Wold Kid Lit Book Review: The Ventriloquist’s Daughter by Man-Chiu Lin

A couple of days before I went on holiday, I decided I needed to top up my Kindle with some holiday reading. Having downloaded young adult novel The Ventriloquist’s Daughter, I accidentally finished it before we even got on the plane!

***Warning*** Spoilers***

The Ventriloquist’s Daughter is by Man-Chiu Lin, translated from the Chinese by Helen Wang (Balestier Press, 2017)

Reviewed by Claire Storey

The story tells of Liur who grows up living with her Mama, Baba and paternal grandparents. The first years of her life are happy with time spent with her parents in the forest at the back of her house. But her parents are under pressure: her father to pursue a career in medicine he isn’t interested in and her mother to produce a son. I really felt for Liur as she is repeatedly told: “If only you were a boy!”

When Liur is four, Mama finally falls pregnant. But Ah Fen, the housekeeper, tells Liur: “When your little brother is born, no one will love you anymore.”  In Liur’s mind, the terror of being replaced begins to grow and she begins to play up, trying to attract her parents’ attention. Then Mama has a miscarriage, Liur feels the threat has gone, but life doesn’t return to normal. This section is so well-written; I could really feel Liur’s despair: “[Mama’s] mind was so full of the son who had died. She couldn’t see the daughter who was alive and in front of her eyes.”

A while later, Mama becomes ill and dies. Baba is distraught and overcome with grief. To bring him out of it, Grandfather sends Baba to the USA on a training course, leaving solitary Liur at home with her grandparents. Instead of attending the training course, Baba goes travelling, starting in the USA and heading south through Latin America. Every so often, he sends a postcard to Liur which she cherishes, waiting for him to return.

When Baba does finally return 5 years later, he brings with him a doll called Carola. But Carola isn’t just a doll, she is his ventriloquist’s dummy. While he has been away, he has learnt the craft of ventriloquism and has created a stage persona called Carolo. While initially intrigued by her father’s new talent and his doll, Carola begins to come to life. Liur believes Carola will do anything to destroy Liur and become Carolo’s real daughter.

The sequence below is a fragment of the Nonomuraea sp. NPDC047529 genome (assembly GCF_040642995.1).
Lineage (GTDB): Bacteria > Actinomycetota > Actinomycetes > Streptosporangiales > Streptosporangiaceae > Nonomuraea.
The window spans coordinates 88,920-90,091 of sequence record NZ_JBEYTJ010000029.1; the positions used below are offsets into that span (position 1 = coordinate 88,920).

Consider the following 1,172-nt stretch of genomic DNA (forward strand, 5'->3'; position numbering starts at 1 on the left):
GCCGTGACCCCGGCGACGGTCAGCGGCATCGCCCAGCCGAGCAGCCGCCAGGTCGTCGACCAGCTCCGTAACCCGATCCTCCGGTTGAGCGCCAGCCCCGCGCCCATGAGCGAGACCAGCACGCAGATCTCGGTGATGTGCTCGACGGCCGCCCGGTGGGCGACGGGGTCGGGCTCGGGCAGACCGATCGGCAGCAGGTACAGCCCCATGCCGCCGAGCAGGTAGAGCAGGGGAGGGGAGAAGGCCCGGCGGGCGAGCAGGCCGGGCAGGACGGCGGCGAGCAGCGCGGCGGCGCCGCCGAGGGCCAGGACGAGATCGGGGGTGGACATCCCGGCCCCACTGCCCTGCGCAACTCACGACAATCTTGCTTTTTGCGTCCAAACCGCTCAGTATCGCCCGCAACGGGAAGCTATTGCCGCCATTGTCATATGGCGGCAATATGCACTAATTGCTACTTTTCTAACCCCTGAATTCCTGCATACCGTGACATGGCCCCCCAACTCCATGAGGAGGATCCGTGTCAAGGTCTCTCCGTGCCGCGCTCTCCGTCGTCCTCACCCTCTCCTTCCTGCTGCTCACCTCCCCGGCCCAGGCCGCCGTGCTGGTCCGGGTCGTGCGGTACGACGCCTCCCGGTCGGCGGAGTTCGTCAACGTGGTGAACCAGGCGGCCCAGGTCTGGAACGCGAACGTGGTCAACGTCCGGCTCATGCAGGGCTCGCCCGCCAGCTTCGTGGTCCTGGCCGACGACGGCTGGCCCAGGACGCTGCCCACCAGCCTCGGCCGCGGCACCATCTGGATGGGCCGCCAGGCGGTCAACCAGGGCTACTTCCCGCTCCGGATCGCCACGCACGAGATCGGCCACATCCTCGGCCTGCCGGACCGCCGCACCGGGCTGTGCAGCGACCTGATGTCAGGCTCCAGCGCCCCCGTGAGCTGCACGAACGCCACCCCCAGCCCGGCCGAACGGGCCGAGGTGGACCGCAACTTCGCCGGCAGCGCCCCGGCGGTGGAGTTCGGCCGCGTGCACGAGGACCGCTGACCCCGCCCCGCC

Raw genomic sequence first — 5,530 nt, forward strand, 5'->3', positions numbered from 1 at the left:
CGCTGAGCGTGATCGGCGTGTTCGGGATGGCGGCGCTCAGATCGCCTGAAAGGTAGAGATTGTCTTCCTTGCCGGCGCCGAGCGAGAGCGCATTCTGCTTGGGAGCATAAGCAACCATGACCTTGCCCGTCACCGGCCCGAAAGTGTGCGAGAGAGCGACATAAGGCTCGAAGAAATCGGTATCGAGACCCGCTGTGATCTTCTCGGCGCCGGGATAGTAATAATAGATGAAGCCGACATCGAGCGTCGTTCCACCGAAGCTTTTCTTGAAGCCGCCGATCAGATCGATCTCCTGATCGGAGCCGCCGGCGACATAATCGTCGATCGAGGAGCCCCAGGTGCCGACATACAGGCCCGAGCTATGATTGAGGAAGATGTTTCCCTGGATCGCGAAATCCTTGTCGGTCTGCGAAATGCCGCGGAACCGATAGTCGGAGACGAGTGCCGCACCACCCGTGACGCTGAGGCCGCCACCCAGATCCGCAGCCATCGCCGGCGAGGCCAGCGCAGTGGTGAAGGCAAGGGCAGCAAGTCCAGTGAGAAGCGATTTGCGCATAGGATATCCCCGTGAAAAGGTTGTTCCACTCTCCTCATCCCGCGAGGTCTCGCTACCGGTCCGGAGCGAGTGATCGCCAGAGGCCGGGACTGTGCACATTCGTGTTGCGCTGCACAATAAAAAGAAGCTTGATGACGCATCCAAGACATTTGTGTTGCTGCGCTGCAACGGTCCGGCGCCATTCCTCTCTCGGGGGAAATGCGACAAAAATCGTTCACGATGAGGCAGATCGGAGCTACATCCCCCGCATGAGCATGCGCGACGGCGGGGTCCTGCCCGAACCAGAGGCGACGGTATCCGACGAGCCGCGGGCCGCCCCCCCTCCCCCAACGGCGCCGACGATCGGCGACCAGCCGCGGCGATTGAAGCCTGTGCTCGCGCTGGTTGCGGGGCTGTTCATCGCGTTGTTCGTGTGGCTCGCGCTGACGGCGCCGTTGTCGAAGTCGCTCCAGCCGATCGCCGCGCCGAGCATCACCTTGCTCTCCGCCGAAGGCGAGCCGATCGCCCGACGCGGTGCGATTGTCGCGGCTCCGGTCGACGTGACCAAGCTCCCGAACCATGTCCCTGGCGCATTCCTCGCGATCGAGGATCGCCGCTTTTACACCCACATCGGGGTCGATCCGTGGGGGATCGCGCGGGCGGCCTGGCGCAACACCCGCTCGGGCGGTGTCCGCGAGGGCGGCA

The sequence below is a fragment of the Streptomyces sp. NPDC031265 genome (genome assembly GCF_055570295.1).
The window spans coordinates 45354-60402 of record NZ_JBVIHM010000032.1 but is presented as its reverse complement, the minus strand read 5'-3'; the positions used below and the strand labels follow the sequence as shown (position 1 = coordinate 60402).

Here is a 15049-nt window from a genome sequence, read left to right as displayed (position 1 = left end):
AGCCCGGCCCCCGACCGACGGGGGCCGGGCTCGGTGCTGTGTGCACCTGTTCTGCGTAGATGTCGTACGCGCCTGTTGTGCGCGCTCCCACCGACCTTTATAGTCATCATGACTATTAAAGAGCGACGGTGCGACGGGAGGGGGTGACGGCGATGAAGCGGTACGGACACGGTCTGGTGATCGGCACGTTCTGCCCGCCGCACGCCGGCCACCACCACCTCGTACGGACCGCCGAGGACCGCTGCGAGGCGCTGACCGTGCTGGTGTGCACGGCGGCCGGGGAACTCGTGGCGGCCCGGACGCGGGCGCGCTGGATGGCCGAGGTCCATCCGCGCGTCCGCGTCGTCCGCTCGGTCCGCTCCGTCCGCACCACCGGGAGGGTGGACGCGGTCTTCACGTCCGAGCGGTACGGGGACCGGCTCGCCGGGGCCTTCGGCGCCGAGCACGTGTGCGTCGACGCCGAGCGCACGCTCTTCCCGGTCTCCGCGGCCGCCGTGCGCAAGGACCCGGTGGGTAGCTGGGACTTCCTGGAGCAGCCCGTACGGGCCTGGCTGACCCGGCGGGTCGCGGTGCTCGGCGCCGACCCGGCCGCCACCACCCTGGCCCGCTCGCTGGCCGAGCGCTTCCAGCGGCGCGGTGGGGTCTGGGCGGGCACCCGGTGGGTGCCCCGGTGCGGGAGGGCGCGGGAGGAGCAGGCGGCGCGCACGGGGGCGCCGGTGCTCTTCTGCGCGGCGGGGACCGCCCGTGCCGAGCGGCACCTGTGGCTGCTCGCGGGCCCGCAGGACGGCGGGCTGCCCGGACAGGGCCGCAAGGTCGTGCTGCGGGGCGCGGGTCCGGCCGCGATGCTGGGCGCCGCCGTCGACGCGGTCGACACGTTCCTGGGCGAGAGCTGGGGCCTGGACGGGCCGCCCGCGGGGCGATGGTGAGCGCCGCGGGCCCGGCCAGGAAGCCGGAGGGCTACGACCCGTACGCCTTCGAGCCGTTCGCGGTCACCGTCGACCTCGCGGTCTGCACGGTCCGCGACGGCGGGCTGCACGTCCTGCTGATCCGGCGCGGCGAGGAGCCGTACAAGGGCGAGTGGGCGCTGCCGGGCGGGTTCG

The writing in this section of the book is really vivid and Liur’s fear of Carola feels very real. It is only revealed later on that Liur is struggling with her perception of reality. Deep within her, she carries the secret guilt that it was her that caused her mother to fall, lose the baby and ultimately die. The feelings she has harboured about being replaced she now projects onto Carola. It is only once she admits this feeling of guilt and self-hatred that she can begin to unravel it, learning the truth of why her mother miscarried and passed away, neither of which had anything to do with little Liur’s actions. By letting go of this, she reconciles with her father and the book has a really positive ending.

I actually had to go back and read the ending a second time because I was so convinced that what Liur had been telling of the doll was true, that Carola was coming to life and trying to kill her, indeed playing with my own perception of reality.

This is a real page turner, and I was hooked from the start.

Man-Chiu Lin is a well-known children’s author in Taiwan who has published a number of successful YA novels as well as non-fiction titles. In Taiwan, she received the Golden Tripod Award for children’s fiction in 2003 and the “Good Books Everyone Can Read” Award for the best children’s book of 2010. ‘The Ventriloquist’s Daughter’ was long-listed for the 2014 Found in Translation Award and subsequently selected for the Found in Translation Anthology.

Helen Wang is Curator of East Asian Money at the British Museum, and a literary translator working from Chinese to English. Her translations for children include Bronze and Sunflower by Cao Wenxuan, Jackal and Wolf by Shen Shixi, Pai Hua Zi and the Clever Girl by Zhang Xinxin, and Tan Hou and the Double Sixth Festival by Cai Gao. She has also translated short stories by a wide range of Chinese authors.

This post also appears on the World Kid Lit Blog. Join us there for more reviews, interviews and interesting articles all about wonderful World Kid Lit.

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